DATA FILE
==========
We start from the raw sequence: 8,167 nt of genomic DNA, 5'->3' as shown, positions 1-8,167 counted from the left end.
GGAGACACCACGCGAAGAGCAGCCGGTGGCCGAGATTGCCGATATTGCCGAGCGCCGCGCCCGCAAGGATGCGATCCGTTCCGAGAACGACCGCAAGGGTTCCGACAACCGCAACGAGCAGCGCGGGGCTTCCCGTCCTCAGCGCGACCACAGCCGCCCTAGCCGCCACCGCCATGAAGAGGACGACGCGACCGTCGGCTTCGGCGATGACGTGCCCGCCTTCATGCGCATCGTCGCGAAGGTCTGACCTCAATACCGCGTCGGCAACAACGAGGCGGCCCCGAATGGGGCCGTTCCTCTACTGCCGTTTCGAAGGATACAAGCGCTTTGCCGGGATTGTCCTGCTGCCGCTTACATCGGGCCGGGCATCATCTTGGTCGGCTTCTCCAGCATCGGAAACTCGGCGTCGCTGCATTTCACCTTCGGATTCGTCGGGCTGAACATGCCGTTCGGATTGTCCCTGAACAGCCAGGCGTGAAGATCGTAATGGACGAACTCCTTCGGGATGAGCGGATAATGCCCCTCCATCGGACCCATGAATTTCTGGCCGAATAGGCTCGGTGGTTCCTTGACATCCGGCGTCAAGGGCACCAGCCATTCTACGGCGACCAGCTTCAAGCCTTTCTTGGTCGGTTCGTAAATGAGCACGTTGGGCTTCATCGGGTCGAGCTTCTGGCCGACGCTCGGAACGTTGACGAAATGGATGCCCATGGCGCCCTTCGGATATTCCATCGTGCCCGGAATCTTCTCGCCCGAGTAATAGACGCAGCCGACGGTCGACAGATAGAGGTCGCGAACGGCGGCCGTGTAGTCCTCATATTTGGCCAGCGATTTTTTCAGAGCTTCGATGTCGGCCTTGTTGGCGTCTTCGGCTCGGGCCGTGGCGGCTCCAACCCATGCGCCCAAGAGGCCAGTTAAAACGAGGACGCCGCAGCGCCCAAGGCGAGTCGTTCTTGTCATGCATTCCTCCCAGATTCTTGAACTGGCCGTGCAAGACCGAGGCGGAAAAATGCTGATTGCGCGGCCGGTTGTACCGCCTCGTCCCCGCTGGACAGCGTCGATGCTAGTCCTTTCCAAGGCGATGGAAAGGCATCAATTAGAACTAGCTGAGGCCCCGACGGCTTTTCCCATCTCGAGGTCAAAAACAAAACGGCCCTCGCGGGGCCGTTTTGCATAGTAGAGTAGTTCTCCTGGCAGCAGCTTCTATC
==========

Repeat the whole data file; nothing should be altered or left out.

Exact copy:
We start from the raw sequence: 8,167 nt of genomic DNA, 5'->3' as shown, positions 1-8,167 counted from the left end.
GGAGACACCACGCGAAGAGCAGCCGGTGGCCGAGATTGCCGATATTGCCGAGCGCCGCGCCCGCAAGGATGCGATCCGTTCCGAGAACGACCGCAAGGGTTCCGACAACCGCAACGAGCAGCGCGGGGCTTCCCGTCCTCAGCGCGACCACAGCCGCCCTAGCCGCCACCGCCATGAAGAGGACGACGCGACCGTCGGCTTCGGCGATGACGTGCCCGCCTTCATGCGCATCGTCGCGAAGGTCTGACCTCAATACCGCGTCGGCAACAACGAGGCGGCCCCGAATGGGGCCGTTCCTCTACTGCCGTTTCGAAGGATACAAGCGCTTTGCCGGGATTGTCCTGCTGCCGCTTACATCGGGCCGGGCATCATCTTGGTCGGCTTCTCCAGCATCGGAAACTCGGCGTCGCTGCATTTCACCTTCGGATTCGTCGGGCTGAACATGCCGTTCGGATTGTCCCTGAACAGCCAGGCGTGAAGATCGTAATGGACGAACTCCTTCGGGATGAGCGGATAATGCCCCTCCATCGGACCCATGAATTTCTGGCCGAATAGGCTCGGTGGTTCCTTGACATCCGGCGTCAAGGGCACCAGCCATTCTACGGCGACCAGCTTCAAGCCTTTCTTGGTCGGTTCGTAAATGAGCACGTTGGGCTTCATCGGGTCGAGCTTCTGGCCGACGCTCGGAACGTTGACGAAATGGATGCCCATGGCGCCCTTCGGATATTCCATCGTGCCCGGAATCTTCTCGCCCGAGTAATAGACGCAGCCGACGGTCGACAGATAGAGGTCGCGAACGGCGGCCGTGTAGTCCTCATATTTGGCCAGCGATTTTTTCAGAGCTTCGATGTCGGCCTTGTTGGCGTCTTCGGCTCGGGCCGTGGCGGCTCCAACCCATGCGCCCAAGAGGCCAGTTAAAACGAGGACGCCGCAGCGCCCAAGGCGAGTCGTTCTTGTCATGCATTCCTCCCAGATTCTTGAACTGGCCGTGCAAGACCGAGGCGGAAAAATGCTGATTGCGCGGCCGGTTGTACCGCCTCGTCCCCGCTGGACAGCGTCGATGCTAGTCCTTTCCAAGGCGATGGAAAGGCATCAATTAGAACTAGCTGAGGCCCCGACGGCTTTTCCCATCTCGAGGTCAAAAACAAAACGGCCCTCGCGGGGCCGTTTTGCATAGTAGAGTAGTTCTCCTGGCAGCAGCTTCTATC